Eating disorders and disordered eating thrive in secrecy, so detecting them in your children and teens can often be difficult. However, there are signs and clues to be on the lookout for as a parent.
It’s been a challenging two years for many families, and there has been an increase in anxiety and mental health disorders in children and adults as they navigate an entirely unknown way of life. Prior to the pandemic, 1 in 5 Canadians experienced a mental health disorder or anxiety – this has only been exacerbated by the pandemic.
As someone who has experienced anxiety for most of her life, I recognize the importance of offering my children support and skills to help them cope with mental health.
Here are five tips to help your children combat anxiety both empathetically and effectively.
1. Validate their feelings.
Listen to your children’s feelings and show confidence in their ability to manage an anxiety-inducing situation. I just took an online course with Sonderly and learned how to actively listen and express positive expectations. This can be as simple as saying, “I hear how this new teacher is a worry for you, but I bet you’ll be surprised and will really like your new class!”
2. Stick to a routine and structure in their day-to-day life.
For many people with anxiety and autism spectrum disorder, a change in routine can trigger a whole new set of worries. Build a calendar so your children know what to expect each day. If there is an anticipated change in their routine, try to not draw a lot of attention to it in advance as it will give them less time to worry.
3. Try practicing coping skills together.
A big part of your child feeling comfortable with coping with their anxiety is seeing it in practice. There are courses available that share healthy ways to manage and navigate your own anxiety and offer a safe place for your children to explore what makes them feel best. Healthy coping skills I’ve learned include:
- Using all 5 senses as a grounding technique. Acknowledge 5 things you see around you, 4 things you can touch, 3 things you can hear, 2 things you can smell, and 1 thing you can taste.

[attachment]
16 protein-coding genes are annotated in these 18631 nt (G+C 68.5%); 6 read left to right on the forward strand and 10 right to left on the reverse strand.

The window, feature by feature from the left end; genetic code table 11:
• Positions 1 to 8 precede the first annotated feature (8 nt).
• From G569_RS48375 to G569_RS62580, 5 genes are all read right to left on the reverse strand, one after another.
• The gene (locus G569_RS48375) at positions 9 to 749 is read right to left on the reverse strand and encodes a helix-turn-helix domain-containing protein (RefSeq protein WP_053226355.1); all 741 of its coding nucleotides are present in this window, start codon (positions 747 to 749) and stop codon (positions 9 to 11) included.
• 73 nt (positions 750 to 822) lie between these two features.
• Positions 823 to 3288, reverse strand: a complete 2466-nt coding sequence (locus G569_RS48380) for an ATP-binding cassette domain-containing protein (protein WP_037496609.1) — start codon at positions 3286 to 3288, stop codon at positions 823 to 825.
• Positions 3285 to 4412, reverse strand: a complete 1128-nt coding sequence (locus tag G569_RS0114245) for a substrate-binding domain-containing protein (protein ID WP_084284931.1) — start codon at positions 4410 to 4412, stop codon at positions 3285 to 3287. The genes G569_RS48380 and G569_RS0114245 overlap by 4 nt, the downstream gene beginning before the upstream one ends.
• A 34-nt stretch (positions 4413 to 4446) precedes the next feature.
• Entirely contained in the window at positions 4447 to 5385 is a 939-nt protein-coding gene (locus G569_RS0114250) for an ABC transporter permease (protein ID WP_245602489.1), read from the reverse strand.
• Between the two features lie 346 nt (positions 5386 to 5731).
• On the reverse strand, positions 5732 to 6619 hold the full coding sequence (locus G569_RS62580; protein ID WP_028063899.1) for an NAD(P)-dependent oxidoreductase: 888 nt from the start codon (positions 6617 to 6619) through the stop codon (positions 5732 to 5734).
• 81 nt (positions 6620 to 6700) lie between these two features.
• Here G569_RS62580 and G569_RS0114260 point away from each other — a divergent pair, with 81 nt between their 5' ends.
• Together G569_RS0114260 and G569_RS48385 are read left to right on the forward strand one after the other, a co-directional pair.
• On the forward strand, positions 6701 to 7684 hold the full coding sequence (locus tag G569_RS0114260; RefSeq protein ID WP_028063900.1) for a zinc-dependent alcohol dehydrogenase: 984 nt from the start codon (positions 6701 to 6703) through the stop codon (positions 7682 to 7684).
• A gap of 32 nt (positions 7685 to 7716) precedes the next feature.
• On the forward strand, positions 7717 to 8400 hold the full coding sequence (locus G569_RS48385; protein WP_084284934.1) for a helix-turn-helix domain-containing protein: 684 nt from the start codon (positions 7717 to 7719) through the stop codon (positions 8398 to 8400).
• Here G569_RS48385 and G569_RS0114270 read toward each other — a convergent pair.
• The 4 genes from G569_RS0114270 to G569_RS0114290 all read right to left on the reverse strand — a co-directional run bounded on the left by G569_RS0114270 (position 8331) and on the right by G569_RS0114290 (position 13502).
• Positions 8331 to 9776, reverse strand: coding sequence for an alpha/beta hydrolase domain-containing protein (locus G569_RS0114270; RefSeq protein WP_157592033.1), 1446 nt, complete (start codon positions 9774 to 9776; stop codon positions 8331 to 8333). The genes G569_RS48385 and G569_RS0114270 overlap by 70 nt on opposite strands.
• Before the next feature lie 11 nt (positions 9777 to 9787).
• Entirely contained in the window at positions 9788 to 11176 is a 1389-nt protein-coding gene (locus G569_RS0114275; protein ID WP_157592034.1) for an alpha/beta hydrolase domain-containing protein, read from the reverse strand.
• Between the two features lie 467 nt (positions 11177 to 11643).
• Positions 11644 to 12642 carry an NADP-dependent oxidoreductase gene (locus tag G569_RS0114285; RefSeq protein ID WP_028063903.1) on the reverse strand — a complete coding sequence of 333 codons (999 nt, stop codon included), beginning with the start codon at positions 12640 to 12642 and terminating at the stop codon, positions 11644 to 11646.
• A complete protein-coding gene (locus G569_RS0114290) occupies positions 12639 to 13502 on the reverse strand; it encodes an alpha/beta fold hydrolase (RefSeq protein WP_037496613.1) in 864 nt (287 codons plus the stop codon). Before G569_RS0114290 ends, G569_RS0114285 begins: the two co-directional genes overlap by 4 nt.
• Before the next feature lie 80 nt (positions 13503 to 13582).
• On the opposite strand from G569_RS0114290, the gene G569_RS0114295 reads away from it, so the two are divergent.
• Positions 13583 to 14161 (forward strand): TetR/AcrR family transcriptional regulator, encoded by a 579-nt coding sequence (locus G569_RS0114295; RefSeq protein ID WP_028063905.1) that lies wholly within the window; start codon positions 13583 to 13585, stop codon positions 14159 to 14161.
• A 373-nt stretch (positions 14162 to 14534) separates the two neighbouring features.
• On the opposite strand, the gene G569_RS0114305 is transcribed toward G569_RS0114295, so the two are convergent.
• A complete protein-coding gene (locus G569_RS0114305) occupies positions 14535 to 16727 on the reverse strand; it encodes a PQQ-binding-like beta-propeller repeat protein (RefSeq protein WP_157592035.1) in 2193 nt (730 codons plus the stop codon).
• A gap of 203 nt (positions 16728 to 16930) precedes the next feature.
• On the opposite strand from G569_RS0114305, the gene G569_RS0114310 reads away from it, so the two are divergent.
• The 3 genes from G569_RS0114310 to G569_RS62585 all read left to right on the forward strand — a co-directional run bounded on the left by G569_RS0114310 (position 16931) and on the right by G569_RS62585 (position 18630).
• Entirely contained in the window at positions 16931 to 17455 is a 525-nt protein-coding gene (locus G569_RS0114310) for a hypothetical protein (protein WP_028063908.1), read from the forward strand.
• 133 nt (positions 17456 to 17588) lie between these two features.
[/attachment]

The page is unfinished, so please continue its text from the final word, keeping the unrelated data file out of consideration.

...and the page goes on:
- Offer physical reassurance. This can be a hug or even just holding their hand – whatever your child prefers.
- Practice breathing techniques together, vocalizing that you are breathing in a calm breath and breathing out any worries.
- Encourage an outlet that helps them feel better, this can be writing in a journal, drawing, singing, or anything that feels calming and safe to them.
4. Lean into online support resources.
Navigating anxiety can be challenging and feel very isolating as a parent. Online education tools can help parents feel comfortable and prepared to support their children. Programs like Sonderly provide valuable information through bitesize, easy-to-understand modules to help parents better understand what their child may be experiencing. I especially love that as a parent with accessible needs, Sonderly has created programs that use captions and audio making it accessible on all devices for neurodiverse needs and is easy to navigate.
5. Be supportive, but not accommodating.
As parents, we naturally want to keep our children safe and away from worries, however, with children who experience anxiety, this can actually cause more harm. If children aren’t given the opportunity to face their anxieties head-on, they won’t be able to practice the skills to combat them.
Instead of avoiding anxiety-inducing situations, name the emotions with your children, “That sounds like the anxiety monster speaking, is he/she making you feel scared? Anxious? Sad?” and remind them of the skills that might work best to manage their anxiety in that situation.
By Tara Jensen, A member of Sonderly’s Parent and Community Panel and British Columbia Mom
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